We can but wonder in passing what inspiration Cioran might have got from that parrot. As the Civil War moved away from the capital, Pritchett got on a train from Dublin to Cork. In the midlands there was a long stoppage for the addition of an armoured engine and a troop escort.

…a few of us, including a priest, left the train and went into the town for a drink, sure of finding the train still there after a couple of hours. It was. It gave a jolt. ‘Are we starting?’ someone asked. ‘Sure, we haven’t started starting yet,’ the porter said. The afternoon faded… at Mallow it was dark… we got into cars to join another train across the valley. The viaduct had been blown up. We eventually arrived in Cork in a racket of machine-gun fire. (…) But the passengers took it for granted and a bare-footed urchin who took my case said, ‘’Tis only the boys from the hills.’

The Civil War was indeed a grave matter in which a few thousand people died but where does the overriding lack of seriousness come from? Heinrich Böll’s Irisches Tagebuch, or Irish Journal, has sold two million copies in German. Though written in the Fifties, it still captures some sturdy truths about the Irish character. The most important of these is found where he discusses a commonplace phrase. It could be worse. For Germans, he says, if something bad happens it is always the worst possible eventuality but, for the Irish, even death has something of a bright side. Stirbt man gar, nun, so ist man aller Sorgen ledig (‘If you die, well, your troubles are over’).

It also struck Böll that whenever something bad happened, humour and imagination deserted the Germans but it was right at that moment that they got going in Ireland. Mention of what he calls the twin sister of ‘It could be worse’ (i.e. ‘I shouldn’t worry’) then allows him to explain how these phrases express a fundamental recognition that it could be – and has been – bloody well worse.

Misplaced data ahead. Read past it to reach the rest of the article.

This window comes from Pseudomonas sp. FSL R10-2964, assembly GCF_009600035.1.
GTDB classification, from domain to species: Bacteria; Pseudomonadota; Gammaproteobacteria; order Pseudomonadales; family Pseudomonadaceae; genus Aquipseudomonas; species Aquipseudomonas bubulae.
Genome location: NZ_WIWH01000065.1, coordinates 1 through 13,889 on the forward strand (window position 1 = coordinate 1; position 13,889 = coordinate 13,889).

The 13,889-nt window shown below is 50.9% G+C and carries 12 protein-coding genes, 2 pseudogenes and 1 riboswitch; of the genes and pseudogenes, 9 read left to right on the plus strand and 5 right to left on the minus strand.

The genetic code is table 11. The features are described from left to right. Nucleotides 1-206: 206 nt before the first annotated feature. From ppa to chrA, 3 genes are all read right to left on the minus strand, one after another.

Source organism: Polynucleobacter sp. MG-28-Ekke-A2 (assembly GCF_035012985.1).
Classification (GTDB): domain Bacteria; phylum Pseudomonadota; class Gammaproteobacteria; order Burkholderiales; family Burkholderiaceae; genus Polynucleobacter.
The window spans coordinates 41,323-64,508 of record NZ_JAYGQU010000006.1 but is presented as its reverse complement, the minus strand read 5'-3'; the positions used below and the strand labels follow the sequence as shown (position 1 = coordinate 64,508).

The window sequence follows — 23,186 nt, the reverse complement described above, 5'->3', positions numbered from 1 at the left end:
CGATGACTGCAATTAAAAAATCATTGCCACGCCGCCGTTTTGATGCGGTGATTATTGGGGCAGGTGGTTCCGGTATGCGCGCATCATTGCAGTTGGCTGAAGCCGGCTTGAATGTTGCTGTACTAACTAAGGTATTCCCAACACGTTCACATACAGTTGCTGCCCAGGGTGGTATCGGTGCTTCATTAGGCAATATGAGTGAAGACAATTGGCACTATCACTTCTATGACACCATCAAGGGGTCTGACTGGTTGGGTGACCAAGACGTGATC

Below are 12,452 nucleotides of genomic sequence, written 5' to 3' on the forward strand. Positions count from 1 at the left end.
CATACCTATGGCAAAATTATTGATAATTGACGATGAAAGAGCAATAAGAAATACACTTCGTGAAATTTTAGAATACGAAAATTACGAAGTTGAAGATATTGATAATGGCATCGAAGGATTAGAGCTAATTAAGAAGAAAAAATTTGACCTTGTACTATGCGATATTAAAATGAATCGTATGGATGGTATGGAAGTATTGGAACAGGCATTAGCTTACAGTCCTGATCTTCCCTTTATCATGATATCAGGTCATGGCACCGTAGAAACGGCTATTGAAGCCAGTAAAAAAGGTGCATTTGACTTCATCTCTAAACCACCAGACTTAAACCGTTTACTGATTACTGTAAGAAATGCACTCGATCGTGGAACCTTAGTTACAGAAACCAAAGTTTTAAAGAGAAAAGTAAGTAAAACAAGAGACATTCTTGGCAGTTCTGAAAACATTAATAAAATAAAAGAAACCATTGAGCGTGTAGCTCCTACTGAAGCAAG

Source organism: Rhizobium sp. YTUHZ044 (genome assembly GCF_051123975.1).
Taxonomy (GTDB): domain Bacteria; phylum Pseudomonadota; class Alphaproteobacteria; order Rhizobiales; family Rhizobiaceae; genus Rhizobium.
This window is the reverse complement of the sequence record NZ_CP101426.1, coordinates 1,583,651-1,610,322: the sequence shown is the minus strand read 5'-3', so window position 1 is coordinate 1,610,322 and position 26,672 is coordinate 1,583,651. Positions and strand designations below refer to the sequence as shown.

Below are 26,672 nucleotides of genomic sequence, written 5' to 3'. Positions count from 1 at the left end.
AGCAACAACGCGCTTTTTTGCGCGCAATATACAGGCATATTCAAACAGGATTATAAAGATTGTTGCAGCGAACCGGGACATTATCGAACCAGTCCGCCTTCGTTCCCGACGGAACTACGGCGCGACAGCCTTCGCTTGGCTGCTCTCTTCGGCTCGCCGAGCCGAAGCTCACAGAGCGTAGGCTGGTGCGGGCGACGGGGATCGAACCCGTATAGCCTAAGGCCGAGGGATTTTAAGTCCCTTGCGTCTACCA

und das bei einem Volk, das allen Grund hätte, weder bei Tag noch bei Nacht auch nur eine Minute ohne Sorge zu sein: vor hundert Jahren, als die große Hungersnot kam, Mißernten einige Jahre hindurch, diese große nationale Katastrophe, die nicht nur unmittelbar verheerend wirkte, sondern deren Schock sich durch die Generationen bis auf heute vererbt hat

‘…and that too from a people who would have every reason to be at most a minute without worry, day or night: a hundred years ago, when the great famine came, crop failures for several years, this great national catastrophe, that not only had an immediate devastating effect, but whose shock has been passed down through the generations to this day…’

What Böll grasped, the Irish have not lost, despite having more money and less religion than in the Fifties. Hence there has lately been the notable public response in Ireland to an appeal for financial help by Native American tribes stricken by the virus. This money is in return for a few Choctaw dollars sent over in the 1840s.

Furthermore, just before the onset of the pandemic, a public outcry of the what-the-f*ck variety forced the minority Dublin government to scrap a planned memorial service for the colonial police. It is one thing to think such thoughts but to say them in public or even commit them to speeches is rather more serious.

PS … here’s another passage from Paddy Lindsay’s memoirs (see top)

Ceaușescu’s Last Call

Ceaușescu’s Last Call

Tyrants are like scientists. They are always experimenting to see how far they can go. They always advance until the very end, until everything falls apart.

  • Emil Cioran, Newsweek, 4 December 1989

Seventeen days later Nicolae Ceaușescu made the balcony speech. It all starts to go wrong at 01:13. In YouTube clips of this final address, the Romanian comments are most inspired by the “Alo, alo, alo…” but only to make mobile phone jokes.

Life goes on.

What stands out now from those events in Romania is the pivotal, accidental death of Vasile Milea. Earlier in the month, Newsweek had also quoted the Romanian philosopher Cioran on suicide.